You might want a longer campaign. The events of the first three books of The Black Company take place over 14 years, with two 6-year gaps between books. The average medieval conflicts from the 11th to the 13th century lasted a little over 14 years, but when you ignore the wars which lasted approximately 100 years, the average drops down to 4.8, with a very large number lasting only a year.

Most of those armies didn’t engage in extended conflicts. There were crops to plant, matters to attend to back home, and logistical challenges which made long-term war unattractive. According to the Midgard Worldbook, the initial conquest of Illyria took only a month.

With that in mind, the main arc of this conflict will last a single season of war. This means the heroes and battles are racing toward an endgame in the rolling hills of Rumela. And if you’ve only got a year, then the end of this season demands the party deal with the Glauvistus the Scourge.

Dragon-Sized Problems

How the Glauvistus is addressed frames the kind of bloodshed the campaign presents. There are two ways to deal with the Morza of the Fire Prophet. The party can employ a “Smaug” strategy, seeking out Glauvistus and facing the Breaker of Legions individually, or they can plan to strike down the great adult female flame dragon (see Tome of Beasts 1) on the battlefield. However, both present challenges.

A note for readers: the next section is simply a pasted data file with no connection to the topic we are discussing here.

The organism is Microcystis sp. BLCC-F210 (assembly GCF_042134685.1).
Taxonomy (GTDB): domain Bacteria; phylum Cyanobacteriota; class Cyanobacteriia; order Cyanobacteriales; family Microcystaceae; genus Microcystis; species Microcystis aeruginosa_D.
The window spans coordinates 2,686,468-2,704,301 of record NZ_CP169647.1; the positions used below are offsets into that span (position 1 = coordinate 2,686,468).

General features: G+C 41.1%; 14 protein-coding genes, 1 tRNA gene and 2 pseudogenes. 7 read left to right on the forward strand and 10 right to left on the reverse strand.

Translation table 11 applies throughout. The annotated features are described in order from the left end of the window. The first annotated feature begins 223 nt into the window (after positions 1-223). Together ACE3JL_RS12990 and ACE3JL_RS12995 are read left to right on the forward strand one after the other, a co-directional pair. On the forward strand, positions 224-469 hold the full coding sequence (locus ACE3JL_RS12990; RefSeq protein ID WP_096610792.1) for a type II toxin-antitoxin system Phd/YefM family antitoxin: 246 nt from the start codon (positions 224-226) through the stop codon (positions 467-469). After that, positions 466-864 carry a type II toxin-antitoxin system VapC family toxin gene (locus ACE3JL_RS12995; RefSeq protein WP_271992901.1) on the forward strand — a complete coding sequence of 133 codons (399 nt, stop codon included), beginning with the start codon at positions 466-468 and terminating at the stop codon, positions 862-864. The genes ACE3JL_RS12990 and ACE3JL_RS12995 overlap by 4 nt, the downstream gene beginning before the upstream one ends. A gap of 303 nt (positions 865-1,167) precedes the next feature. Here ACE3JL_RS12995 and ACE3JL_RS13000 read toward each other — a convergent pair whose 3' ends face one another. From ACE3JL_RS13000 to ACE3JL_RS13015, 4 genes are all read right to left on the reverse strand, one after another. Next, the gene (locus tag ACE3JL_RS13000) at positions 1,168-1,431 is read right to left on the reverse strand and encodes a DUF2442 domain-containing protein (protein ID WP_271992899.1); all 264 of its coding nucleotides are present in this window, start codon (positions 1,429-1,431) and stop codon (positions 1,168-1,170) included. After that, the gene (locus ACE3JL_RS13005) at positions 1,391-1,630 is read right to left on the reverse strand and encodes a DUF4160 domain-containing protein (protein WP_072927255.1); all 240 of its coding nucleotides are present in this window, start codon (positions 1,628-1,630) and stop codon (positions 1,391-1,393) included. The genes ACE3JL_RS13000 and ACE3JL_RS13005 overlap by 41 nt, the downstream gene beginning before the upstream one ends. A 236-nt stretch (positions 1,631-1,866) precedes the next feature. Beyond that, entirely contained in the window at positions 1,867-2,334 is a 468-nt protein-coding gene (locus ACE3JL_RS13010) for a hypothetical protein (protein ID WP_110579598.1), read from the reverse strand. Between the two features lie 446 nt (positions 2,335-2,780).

Burning Brightly

Glauvistus on the battlefield is an engine of destruction. As a huge dragon, she projects Frightful Presence to all chosen creatures within 120 feet. Her breath weapon not only deals terrible damage in a 60-foot cone, it can cause survivors to mindlessly attack the nearest creatures for a minute. Her flight speed, fire immunity, and heated body mean anyone attempting to shoot her down or engage her directly must work hard at it.

Meanwhile, each passing swoop over Septime enemies scatters many, turns more into cinders, and leaves survivors to turn on anyone left. Facing her in a clash of armies outside of Droisha means preparing a great number of weapons, and finding a way to limit her mobility.